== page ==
The recent NTP expert panel also reviewed a relatively new but unpublished, industry-sponsored marmoset study submitted by the American Chemistry Councilís Phthalate Ester Panel. The NTP panel was Unconvinced by the study authorsí curious rationale for omitting from the data analysis some animals that apparently showed significant impacts from exposure. Subsequently, a reproductive biologist commissioned by the Phthalate Ester Panel to review that study and comment on the appropriateness of using marmosets as a relevant animal model was also unable to explain why those data were omitted from the analysis. He further commented on the studyís poor design and execution. (http://cerhr.niehs.nih.gov/chemicals/dehp/pubcomm/ACC20Attach20120Schlatt202-06.pdf)
PVC/DEHP defenders also look for safe harbor in the lack of proof that DEHP harms humans. Human studies will require accurate DEHP exposure assessment in male fetuses and infants, followed by long-term follow-up as these children enter their reproductive years in order to find a potential relationship between early life exposures and later reproductive function. The prospects for such a study are slim, and the results would not be available for decades.
DEHP-free alternatives are readily available for nearly all uses in health care. Replacing DEHP with another plasticizer in a PVC device of course raises questions of the safety of the alternative. To be sure, other plasticizers must also undergo rigorous scrutiny and FDA approval. Some alternative polymers, however, such as polypropylene and polyethylene, among others, do not require plasticizer additives of any kind, and concern about their leaching is not an issue. A list of PVC- free medical devices, manufacturers, and alternative materials is available at http://www.noharm.org/us/pvcDehp/reducingPVC.
Some major health care institutions are responding to the FDAís notification by phasing out PVC medical devices and seeking safer alternatives -- including Kaiser Permanente, the largest non-profit health care provider in the United States; Catholic Healthcare West, Miller Childrenís Hospital, Lucille Packard NICU at Stanford University, and many others. The largest group purchasing organizations in the health care industry have committed to support labeling of PVC and DEHP medical products and offer DEHP-free alternatives.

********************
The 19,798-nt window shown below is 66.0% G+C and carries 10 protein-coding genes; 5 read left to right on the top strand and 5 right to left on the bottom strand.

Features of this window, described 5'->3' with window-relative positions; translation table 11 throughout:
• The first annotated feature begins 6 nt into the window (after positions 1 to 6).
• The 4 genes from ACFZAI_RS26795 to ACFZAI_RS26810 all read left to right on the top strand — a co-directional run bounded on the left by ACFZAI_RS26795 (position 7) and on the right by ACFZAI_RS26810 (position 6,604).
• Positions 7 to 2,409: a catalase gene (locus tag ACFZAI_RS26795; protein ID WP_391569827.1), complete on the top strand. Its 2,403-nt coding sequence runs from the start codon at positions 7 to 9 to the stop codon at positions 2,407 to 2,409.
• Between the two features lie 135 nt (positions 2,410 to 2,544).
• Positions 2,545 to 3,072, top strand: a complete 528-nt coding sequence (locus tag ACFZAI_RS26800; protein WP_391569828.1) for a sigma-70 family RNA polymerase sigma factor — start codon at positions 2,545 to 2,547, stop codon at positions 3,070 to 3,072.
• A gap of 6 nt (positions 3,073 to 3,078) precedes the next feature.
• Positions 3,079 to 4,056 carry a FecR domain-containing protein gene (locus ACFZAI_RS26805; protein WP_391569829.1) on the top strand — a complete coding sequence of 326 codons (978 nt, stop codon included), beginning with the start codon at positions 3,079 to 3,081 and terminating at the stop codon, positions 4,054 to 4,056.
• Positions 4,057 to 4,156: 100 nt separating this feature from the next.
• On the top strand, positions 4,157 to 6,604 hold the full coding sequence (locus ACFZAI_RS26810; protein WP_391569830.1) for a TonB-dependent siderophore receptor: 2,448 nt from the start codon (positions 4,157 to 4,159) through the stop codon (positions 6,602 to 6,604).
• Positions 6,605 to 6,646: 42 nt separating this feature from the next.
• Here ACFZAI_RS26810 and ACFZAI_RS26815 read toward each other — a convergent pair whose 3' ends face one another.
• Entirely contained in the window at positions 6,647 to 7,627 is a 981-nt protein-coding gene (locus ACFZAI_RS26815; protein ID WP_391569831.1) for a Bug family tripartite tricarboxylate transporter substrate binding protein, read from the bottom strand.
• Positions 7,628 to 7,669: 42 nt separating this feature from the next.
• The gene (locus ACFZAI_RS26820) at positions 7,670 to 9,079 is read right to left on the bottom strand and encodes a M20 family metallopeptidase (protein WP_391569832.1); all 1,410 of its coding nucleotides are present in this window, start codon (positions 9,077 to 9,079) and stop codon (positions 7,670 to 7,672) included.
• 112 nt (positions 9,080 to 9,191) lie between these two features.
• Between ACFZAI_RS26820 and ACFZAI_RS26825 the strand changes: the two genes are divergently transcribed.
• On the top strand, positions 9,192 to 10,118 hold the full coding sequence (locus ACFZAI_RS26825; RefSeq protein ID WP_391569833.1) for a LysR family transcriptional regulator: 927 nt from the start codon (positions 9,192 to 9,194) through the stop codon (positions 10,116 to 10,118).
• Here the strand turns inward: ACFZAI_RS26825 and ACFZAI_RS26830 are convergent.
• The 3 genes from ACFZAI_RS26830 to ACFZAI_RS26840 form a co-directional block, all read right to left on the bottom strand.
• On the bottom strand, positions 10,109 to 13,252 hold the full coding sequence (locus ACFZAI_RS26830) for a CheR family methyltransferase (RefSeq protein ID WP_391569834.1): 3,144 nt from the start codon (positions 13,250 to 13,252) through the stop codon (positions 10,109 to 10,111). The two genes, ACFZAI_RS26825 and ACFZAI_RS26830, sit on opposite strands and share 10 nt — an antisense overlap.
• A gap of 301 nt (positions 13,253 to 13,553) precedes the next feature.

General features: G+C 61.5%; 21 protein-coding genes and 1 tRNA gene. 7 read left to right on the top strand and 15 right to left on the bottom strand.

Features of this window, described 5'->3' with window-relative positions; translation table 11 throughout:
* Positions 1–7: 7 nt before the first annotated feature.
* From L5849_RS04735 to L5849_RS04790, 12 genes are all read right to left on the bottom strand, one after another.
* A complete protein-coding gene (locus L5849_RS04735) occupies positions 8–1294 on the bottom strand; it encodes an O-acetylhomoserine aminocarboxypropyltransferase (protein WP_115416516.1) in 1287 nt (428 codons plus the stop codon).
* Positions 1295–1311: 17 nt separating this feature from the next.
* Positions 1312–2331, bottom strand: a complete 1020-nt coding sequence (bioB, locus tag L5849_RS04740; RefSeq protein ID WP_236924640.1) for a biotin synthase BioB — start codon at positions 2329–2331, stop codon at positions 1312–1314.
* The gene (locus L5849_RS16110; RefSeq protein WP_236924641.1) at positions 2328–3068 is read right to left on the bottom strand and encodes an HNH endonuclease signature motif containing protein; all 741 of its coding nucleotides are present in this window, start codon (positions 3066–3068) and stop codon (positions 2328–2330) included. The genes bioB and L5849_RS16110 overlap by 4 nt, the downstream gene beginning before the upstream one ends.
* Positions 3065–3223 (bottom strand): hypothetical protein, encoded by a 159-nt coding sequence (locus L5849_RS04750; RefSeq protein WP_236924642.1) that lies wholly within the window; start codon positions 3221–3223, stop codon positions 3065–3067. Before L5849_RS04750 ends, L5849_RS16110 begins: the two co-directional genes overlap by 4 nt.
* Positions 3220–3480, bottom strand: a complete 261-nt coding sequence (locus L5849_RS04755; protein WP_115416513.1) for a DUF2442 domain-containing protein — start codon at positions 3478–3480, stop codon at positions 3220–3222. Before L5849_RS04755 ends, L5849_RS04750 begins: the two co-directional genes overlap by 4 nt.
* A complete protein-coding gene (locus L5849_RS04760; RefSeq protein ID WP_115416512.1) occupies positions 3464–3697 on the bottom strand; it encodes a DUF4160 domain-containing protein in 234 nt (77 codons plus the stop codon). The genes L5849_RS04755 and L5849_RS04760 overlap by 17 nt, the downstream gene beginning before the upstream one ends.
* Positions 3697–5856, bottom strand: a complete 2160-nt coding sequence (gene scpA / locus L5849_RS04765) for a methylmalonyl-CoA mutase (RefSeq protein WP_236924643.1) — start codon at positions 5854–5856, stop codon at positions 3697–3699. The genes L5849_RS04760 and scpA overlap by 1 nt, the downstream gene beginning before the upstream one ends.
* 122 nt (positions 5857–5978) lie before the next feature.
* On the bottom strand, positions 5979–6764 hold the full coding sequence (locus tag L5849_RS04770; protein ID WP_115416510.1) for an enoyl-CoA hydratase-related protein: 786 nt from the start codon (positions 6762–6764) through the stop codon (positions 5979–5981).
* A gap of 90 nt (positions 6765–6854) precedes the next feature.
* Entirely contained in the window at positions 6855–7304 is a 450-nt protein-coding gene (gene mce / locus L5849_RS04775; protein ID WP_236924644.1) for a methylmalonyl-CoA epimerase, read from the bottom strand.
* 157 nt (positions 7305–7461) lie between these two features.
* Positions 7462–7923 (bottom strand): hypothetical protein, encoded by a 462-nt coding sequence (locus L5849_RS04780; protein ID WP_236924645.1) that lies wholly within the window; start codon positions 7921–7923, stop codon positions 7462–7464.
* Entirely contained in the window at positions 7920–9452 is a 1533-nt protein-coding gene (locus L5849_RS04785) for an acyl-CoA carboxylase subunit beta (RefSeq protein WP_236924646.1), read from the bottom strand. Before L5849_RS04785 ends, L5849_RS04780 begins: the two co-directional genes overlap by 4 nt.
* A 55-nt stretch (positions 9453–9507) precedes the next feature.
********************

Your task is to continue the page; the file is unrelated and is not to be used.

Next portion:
In the experience of clinical practitioners, DEHP-free alternatives Have similar costs and are just as safe and effective. Valerie Briscoe, a neonatal clinical nurse specialist at John Muir Medical Center, a 550- bed hospital in Northern California with the busiest birth center in Its county, was able to switch her hospitalís NICU to safer non-DEHP Medical devices within six months of FDAís public health notification.
"We found alternatives that were as adequate in providing therapy with no substantial cost impact to the hospital. This was a relatively easy process for me," Briscoe said. "I would say that 99 percent of the products have alternatives out there. Iíve been very successful in finding alternatives."
Catholic Healthcare West (CHW), the largest Catholic health-care system in the western United States, announced in November a five-year, $70 million contract to B. Braun Medical Inc. for PVC-free/DEHP-free intravenous bags, solutions and tubing.